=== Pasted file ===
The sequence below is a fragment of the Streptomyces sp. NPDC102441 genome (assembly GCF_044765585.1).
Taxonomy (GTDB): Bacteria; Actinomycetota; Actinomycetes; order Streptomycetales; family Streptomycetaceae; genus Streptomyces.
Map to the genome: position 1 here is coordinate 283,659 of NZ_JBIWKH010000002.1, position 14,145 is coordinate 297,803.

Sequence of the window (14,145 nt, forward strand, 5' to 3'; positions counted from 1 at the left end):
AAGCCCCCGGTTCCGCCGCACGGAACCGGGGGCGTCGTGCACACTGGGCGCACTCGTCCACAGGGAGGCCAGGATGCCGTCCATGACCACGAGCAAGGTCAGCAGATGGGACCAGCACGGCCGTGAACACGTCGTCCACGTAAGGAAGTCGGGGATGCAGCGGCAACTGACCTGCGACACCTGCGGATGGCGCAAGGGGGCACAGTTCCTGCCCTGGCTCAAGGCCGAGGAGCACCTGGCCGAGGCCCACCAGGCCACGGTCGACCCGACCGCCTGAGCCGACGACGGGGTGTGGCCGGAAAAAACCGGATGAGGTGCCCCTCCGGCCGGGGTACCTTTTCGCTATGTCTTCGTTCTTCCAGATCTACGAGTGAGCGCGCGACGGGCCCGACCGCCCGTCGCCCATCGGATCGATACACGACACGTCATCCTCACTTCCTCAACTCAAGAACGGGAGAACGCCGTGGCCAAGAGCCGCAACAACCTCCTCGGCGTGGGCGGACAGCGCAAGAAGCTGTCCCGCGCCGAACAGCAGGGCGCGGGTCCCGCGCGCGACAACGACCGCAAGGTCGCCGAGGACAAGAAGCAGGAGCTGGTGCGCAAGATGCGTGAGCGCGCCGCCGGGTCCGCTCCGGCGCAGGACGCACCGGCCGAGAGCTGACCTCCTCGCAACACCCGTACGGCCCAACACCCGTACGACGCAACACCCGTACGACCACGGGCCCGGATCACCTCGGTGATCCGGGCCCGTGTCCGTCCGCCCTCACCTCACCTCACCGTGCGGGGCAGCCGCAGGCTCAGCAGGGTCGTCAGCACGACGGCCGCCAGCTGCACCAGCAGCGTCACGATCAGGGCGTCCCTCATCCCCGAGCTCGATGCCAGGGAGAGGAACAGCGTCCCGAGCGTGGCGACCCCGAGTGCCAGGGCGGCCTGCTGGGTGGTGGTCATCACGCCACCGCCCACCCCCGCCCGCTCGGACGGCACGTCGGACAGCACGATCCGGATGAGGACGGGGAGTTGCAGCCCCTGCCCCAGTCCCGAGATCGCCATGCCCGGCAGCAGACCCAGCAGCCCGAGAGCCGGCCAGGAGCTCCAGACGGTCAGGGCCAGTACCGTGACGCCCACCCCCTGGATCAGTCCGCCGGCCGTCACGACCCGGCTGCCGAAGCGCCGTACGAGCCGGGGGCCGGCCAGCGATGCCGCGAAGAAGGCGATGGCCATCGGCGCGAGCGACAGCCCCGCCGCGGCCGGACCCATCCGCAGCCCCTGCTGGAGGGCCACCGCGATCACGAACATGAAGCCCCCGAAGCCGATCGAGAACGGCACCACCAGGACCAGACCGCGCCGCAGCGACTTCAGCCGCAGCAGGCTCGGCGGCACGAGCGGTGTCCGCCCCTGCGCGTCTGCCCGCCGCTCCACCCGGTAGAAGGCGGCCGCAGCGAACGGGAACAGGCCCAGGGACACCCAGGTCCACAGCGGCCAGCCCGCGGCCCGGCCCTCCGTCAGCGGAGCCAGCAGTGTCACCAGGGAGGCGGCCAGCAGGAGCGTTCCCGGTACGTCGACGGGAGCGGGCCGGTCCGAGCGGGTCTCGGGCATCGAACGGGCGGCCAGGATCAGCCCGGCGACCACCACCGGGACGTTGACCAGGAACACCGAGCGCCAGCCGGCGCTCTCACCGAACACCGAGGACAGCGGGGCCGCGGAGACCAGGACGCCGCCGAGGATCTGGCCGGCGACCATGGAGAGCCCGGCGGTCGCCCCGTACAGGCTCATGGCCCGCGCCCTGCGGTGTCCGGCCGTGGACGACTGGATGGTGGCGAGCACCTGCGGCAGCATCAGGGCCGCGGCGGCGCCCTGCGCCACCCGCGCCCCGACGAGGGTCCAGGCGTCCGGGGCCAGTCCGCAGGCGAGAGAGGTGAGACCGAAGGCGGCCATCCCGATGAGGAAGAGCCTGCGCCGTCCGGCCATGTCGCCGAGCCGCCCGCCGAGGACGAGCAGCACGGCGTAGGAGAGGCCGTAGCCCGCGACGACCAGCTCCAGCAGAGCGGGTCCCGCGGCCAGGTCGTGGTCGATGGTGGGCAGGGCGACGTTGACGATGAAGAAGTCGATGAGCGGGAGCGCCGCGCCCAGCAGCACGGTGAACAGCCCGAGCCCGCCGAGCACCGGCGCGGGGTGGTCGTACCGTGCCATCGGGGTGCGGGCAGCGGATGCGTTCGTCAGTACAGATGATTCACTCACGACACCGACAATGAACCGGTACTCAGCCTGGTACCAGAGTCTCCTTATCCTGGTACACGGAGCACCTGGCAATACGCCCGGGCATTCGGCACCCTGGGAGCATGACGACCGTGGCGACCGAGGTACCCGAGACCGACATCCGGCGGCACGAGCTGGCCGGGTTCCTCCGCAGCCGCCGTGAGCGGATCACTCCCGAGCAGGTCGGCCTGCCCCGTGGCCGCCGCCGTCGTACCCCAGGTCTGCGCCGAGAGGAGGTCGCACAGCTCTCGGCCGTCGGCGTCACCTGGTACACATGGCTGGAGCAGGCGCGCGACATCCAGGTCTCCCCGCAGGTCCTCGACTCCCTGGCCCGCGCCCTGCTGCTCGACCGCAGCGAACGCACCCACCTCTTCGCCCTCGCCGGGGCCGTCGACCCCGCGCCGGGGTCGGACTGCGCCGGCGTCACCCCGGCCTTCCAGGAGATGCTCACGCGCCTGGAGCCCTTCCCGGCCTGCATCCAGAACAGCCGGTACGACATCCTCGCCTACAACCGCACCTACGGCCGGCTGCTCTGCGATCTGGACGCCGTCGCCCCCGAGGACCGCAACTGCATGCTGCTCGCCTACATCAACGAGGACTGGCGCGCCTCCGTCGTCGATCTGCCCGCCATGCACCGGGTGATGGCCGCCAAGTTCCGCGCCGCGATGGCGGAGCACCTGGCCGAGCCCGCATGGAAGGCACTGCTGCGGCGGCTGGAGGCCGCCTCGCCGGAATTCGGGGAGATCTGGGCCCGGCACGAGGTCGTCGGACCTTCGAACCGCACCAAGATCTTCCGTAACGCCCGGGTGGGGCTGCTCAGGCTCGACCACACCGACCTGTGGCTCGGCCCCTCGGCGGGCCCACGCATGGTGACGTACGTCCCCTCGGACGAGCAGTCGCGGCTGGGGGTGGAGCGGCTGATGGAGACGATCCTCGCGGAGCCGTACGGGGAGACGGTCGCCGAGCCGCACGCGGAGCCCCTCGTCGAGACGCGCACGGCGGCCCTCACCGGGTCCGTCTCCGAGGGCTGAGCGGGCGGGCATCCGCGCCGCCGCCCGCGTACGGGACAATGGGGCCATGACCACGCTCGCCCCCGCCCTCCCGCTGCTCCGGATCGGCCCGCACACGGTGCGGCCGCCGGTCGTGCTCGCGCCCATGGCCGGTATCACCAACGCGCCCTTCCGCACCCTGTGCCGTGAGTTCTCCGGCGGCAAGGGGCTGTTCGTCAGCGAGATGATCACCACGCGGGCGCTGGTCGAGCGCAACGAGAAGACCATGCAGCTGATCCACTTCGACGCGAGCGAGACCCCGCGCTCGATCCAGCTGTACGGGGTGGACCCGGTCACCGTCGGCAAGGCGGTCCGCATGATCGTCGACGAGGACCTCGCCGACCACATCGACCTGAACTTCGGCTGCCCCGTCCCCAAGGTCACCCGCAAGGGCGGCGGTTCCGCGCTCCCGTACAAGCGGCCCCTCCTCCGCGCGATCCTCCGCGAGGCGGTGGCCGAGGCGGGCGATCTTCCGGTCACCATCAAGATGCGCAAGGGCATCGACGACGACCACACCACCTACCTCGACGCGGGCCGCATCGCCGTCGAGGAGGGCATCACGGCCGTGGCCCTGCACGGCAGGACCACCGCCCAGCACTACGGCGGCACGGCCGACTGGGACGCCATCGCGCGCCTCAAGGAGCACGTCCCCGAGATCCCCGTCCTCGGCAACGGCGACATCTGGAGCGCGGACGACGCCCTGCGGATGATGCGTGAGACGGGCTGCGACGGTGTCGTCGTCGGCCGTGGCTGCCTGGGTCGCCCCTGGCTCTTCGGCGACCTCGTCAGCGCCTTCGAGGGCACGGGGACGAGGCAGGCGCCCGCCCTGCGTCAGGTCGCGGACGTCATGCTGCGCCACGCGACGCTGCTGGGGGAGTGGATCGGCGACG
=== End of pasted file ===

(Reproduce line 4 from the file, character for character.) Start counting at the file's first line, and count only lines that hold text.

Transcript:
Sequence of the window (14,145 nt, forward strand, 5' to 3'; positions counted from 1 at the left end):